Types of Social Business
There are two types of Social Business:
- Type I
Focuses on businesses dealing with social objectives only. E.g.: The product produced is for the benefit of the poor or targeted to solve a specific social problem. Grameen-Danone is an example of Type I social business. The Shokti Doi yogurt produced in the plant in Bogra, Bangladesh, is fortified with micronutrients that are missing in the poor children and it is targeted to fight malnutrition. If malnourished children eat two cups of Shokti Doi per week for approximately 8-10 months, they grow healthy.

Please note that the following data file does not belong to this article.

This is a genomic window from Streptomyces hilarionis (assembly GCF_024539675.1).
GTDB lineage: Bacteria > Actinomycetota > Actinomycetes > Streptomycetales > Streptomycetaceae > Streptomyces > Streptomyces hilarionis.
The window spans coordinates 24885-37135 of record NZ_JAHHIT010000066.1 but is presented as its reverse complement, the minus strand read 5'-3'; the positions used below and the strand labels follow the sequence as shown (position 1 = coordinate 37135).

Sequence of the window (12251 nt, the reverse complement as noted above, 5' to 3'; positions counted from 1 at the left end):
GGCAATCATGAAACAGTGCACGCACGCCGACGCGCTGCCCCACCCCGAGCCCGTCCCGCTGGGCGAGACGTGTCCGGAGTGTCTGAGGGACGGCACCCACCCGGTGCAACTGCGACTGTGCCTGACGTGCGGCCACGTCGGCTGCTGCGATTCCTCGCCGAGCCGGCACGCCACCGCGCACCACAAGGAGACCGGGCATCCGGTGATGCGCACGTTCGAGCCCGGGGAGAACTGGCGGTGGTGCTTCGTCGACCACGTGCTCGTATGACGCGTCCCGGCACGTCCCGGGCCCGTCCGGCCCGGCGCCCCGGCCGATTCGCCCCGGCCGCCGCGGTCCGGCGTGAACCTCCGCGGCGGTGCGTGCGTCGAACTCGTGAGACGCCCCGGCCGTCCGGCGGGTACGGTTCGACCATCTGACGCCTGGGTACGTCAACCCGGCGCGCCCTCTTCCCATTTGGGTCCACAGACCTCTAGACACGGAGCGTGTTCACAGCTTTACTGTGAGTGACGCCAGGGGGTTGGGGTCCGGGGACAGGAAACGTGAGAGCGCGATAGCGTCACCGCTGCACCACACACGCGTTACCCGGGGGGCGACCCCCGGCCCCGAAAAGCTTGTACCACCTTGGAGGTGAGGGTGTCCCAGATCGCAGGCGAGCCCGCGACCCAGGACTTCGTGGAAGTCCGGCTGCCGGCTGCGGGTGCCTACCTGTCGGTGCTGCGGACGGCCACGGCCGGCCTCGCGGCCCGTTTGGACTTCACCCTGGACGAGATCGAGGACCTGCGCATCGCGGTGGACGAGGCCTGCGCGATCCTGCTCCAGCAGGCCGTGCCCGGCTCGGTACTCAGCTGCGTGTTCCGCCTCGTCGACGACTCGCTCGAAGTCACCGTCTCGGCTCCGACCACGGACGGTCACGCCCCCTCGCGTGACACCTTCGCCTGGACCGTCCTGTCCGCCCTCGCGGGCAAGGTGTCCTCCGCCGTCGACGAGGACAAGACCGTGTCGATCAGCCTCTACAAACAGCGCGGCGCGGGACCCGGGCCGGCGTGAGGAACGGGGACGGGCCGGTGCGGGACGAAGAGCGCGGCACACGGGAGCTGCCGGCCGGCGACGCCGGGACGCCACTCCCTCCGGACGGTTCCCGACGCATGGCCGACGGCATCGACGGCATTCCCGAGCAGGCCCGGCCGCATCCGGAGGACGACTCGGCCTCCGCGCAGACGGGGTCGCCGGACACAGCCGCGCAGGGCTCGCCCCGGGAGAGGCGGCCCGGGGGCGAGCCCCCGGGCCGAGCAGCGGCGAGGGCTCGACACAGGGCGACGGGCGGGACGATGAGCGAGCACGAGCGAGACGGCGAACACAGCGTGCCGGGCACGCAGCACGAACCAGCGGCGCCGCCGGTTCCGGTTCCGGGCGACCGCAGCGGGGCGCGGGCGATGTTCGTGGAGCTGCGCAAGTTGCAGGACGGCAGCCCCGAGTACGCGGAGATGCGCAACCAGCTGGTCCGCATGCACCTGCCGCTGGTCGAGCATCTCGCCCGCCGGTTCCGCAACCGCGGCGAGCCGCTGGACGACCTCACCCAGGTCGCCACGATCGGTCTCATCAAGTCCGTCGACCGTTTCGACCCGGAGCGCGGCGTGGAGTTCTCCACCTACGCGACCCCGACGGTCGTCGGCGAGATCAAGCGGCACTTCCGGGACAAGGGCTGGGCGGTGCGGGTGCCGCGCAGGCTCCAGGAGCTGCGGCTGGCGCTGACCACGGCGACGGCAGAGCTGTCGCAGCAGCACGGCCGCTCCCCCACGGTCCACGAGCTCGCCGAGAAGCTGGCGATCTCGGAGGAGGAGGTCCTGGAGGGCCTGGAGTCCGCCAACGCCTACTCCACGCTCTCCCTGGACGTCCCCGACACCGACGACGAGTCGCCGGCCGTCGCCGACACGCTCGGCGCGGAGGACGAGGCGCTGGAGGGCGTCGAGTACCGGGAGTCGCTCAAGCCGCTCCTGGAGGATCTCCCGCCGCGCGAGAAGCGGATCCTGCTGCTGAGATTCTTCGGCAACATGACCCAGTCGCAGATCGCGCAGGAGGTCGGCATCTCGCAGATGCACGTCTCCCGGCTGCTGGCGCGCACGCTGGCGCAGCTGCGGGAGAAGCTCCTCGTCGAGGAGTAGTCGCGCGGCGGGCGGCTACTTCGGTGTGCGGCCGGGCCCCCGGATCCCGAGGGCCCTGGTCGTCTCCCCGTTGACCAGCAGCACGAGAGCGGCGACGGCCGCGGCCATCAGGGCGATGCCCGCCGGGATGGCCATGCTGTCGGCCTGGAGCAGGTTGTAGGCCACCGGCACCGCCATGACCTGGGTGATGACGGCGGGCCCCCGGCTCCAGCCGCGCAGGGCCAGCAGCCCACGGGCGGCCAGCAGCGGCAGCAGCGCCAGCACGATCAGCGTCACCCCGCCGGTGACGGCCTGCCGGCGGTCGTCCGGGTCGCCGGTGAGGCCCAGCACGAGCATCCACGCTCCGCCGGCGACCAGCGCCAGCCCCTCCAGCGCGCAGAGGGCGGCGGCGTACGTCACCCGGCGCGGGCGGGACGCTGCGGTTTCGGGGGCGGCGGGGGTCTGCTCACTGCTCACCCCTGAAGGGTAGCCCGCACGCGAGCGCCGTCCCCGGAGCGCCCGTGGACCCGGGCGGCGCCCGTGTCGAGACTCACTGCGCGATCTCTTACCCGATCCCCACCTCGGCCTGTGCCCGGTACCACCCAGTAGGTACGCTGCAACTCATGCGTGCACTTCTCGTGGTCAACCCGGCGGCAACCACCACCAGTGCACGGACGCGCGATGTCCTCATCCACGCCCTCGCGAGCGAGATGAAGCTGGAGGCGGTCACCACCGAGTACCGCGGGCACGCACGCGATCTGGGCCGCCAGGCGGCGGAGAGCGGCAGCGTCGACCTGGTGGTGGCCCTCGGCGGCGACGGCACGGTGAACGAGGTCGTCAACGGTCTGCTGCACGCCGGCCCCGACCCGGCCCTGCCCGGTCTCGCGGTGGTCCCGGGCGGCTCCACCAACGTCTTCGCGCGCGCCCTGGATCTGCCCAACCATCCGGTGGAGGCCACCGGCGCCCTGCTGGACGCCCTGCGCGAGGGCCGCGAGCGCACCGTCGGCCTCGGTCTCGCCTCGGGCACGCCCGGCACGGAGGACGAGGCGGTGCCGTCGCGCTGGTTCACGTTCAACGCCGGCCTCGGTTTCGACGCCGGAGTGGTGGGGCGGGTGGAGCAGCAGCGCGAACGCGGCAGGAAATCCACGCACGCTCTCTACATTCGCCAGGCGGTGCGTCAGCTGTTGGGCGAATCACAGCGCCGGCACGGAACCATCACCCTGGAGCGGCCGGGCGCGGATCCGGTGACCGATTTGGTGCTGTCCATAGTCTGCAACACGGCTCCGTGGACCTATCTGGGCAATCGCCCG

- Type II
Can take up any profit maximizing business so long as it is owned by the poor and the disadvantaged, who can gain through receiving direct dividends or by some indirect benefits. E.g.: The product could be produced by the poor but exported to an international market while net profits would go towards workers benefits. Examples of Type II social business are Grameen-Otto and Grameen Bank. Please note that Grameen Bank is both Type I and Type II social business, as it is owned by the poor people and it provides a financial service (microcredit – loan without collateral for income generating activities) which was previously unavailable to poor people, especially women.